Syria’s military has entered a flashpoint Kurdish-held town and raised the national flag after Turkey threatened to launch an offensive.
A Kurdish official said the troops arrived only at the front lines in Manbij but an agreement is being worked out with the Russians and the Syrian government that, in case of a full withdrawal of US troops, the government would take over.
Ilham Ahmed said the US troops who patrol the town and the tense front line with Turkey-backed fighters have not yet withdrawn from Manbij.
“The aim is to ward off a Turkish offensive,” Ms Ahmed said. “If the Turks’ excuse is the (Kurdish militia), they will leave their posts to the government.”
A resident of Manbij said there was no sign of government troops.
Pro-state Syrian TV aired footage from inside Manbij of commercial streets on a rainy day but did not show any troops. It aired images of a military convoy driving late at night, reportedly to Manbij.
The Syrian Observatory for Human Rights said Syrian troops have deployed around Manbij on the front line, with the Turkey-backed fighters to the west.
Turkey’s president said the facts on the ground remain uncertain but he emphasised Turkey’s goal of ousting a Kurdish militant group.
He also argued that Turkey has been working for Syria’s territorial integrity and said Turkey’s goal remains the defeat of the Kurdish People’s Protection Units, or the YPG. Turkey considers it a terrorist group linked to an insurgency within its own borders.
“If terror organisations leave, then there is no work left for us anyway,” Mr Erdogan said.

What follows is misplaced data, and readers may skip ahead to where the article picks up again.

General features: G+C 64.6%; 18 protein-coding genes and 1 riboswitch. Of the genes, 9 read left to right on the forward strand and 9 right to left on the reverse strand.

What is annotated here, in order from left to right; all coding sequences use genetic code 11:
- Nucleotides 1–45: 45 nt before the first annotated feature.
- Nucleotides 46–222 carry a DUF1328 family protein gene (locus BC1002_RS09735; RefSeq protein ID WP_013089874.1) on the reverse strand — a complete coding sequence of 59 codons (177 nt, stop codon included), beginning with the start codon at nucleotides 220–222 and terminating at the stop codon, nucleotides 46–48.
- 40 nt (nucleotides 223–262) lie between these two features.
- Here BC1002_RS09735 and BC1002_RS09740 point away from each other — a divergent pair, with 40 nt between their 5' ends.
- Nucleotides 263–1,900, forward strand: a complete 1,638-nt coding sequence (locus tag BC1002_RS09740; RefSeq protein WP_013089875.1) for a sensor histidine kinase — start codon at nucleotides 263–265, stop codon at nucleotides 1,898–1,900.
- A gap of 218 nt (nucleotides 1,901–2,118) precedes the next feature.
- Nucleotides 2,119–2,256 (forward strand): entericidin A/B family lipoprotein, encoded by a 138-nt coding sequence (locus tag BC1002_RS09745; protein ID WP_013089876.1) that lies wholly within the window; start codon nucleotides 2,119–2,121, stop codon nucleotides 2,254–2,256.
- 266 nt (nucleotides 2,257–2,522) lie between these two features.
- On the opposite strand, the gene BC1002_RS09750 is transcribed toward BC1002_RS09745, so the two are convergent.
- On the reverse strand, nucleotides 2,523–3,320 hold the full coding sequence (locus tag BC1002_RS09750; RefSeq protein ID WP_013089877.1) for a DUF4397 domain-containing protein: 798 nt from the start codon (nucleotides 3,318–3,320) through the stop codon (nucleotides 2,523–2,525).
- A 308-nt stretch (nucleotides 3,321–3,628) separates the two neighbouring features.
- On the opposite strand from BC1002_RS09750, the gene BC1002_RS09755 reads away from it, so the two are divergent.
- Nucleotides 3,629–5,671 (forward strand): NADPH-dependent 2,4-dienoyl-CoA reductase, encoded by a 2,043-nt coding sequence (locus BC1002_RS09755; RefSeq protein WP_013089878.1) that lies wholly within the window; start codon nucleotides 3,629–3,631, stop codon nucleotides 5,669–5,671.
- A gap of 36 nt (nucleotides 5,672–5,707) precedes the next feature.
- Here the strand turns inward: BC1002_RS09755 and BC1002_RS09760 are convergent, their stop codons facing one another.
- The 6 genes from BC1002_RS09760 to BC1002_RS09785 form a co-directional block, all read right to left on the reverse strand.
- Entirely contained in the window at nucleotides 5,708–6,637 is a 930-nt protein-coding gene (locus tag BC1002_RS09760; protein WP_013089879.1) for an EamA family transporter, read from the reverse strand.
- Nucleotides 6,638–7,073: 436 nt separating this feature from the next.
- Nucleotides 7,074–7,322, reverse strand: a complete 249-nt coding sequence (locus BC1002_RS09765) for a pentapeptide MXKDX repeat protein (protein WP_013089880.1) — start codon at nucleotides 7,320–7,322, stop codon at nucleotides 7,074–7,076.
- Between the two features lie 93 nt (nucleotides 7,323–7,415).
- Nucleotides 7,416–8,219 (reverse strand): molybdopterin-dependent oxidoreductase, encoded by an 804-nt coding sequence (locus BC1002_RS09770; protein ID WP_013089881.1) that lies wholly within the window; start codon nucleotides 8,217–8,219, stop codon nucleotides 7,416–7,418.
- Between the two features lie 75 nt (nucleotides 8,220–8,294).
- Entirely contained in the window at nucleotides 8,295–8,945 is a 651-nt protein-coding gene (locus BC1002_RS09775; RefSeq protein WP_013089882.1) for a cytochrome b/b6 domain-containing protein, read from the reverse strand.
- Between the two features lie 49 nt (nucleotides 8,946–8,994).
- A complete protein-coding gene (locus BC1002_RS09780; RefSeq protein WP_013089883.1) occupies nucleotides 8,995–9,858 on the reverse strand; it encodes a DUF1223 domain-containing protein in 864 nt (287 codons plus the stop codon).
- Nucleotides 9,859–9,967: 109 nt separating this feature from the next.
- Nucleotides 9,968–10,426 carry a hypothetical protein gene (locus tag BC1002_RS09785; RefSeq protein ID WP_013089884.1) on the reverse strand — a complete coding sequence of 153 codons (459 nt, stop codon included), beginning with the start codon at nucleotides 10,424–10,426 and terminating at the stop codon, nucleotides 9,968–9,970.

The announcement and the conflicting reports reflect that all sides are scrambling to reach an agreement on how to replace US troops following the surprise announcement by President Donald Trump.
The announcement by the Syrian military was quickly welcomed by the Kremlin, whose spokesman Dmitry Peskov called it a “positive step” that could help stabilise the situation.
The Syrian military declaration came shortly after the main Syrian Kurdish militia invited the government to seize control of Manbij to prevent a Turkish attack.
The Syrian Kurdish group, which had partnered with the US since 2014 to fight the Islamic State group, have sought new allies, reaching out to the government and the Russians to protect their Kurdish-administered areas in north Syria.
The Syrian government has said it welcomes the Kurdish group returning under its authority. But government officials have stated they will not consider an autonomous area, a main demand for the Kurds.
Meanwhile, Syrian troops have massed outside of Manbij and in south-eastern Syria, where the US-led coalition and Kurdish fighters are battling remnants of Islamic State.